Following our decision, we received valuable advice from our editorial board and other well-wishers, emphasising that there should be zero tolerance to the author’s deception, irrespective of the content of the paper. While our assessment of the science of the article may be correct, we have concluded that tolerating the author’s deception and retaining the article was an error of judgment. We express our deep gratitude to them and have accepted their advice.
Thus, this article is hereby retracted. We will provide a detailed account of this issue, with the nuances involved, in an editorial on a later date….
One of the last of the real mass media is being taken over by a hedge fund.
The second-largest newspaper publisher in the United States, McClatchy, which owns the likes of the Miami Herald and Sacramento Bee, filed for Chapter 11 bankruptcy protection on Thursday.
The 163-year-old firm also owns the Kansas City Star, the Fort Worth Star-Telegram, the Charlotte Observer, and about two-dozen other publications around the United States.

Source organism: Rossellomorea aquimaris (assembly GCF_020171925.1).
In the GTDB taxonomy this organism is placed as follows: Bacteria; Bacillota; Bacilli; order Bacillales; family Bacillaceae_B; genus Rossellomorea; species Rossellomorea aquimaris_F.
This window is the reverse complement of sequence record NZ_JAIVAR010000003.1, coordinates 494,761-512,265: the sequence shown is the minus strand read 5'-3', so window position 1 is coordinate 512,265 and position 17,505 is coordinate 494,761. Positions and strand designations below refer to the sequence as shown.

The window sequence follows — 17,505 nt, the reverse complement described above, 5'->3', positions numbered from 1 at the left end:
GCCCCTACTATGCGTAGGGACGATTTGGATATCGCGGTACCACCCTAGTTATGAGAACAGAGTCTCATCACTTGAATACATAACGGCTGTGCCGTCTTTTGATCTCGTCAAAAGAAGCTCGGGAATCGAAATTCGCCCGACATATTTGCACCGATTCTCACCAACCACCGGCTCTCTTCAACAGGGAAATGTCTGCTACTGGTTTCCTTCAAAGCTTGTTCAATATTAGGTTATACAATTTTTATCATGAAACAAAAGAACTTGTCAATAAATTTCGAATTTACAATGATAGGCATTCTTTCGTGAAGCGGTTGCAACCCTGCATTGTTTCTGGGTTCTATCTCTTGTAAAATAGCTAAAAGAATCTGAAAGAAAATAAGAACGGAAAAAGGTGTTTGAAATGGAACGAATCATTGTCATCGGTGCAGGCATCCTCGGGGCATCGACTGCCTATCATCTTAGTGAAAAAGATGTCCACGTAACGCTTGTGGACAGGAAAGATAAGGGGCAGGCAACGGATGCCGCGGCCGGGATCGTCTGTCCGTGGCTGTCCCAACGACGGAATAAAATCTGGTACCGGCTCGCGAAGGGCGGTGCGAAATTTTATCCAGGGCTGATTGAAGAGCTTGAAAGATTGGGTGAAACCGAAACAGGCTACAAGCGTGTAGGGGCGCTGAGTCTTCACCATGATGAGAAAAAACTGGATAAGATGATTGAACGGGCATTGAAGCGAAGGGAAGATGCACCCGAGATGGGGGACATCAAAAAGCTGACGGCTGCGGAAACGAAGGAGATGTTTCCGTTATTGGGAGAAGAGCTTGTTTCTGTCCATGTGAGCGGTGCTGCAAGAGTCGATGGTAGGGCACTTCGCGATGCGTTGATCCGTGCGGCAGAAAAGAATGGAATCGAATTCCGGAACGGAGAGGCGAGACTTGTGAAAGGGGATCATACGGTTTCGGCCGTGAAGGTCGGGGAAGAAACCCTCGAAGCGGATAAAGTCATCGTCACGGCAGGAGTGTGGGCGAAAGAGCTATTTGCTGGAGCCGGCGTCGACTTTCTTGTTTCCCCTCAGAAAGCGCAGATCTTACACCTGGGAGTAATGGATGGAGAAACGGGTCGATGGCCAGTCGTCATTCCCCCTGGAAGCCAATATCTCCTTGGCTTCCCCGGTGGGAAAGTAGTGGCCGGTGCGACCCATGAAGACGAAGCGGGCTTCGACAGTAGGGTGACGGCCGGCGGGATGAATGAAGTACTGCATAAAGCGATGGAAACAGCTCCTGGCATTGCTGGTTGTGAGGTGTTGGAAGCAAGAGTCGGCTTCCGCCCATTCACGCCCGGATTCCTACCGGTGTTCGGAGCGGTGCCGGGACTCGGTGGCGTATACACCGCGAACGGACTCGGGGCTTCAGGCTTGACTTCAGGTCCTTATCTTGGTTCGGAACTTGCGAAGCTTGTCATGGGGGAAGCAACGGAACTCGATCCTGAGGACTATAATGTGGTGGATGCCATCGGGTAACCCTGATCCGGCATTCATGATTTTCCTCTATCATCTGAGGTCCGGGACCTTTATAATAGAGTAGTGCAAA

According to a statement published on McClatchy’s website, the bankruptcy filing allows McClatchy to restructure its debts and shed its pension obligations. “Under a plan outlined in its filing to a federal bankruptcy court, about 60 percent of its debt would be eliminated as the news organization tries to reposition for a digital future,” according to the website.
The plan would be led by hedge fund Chatham Asset Management LLC if the court accepts the filing….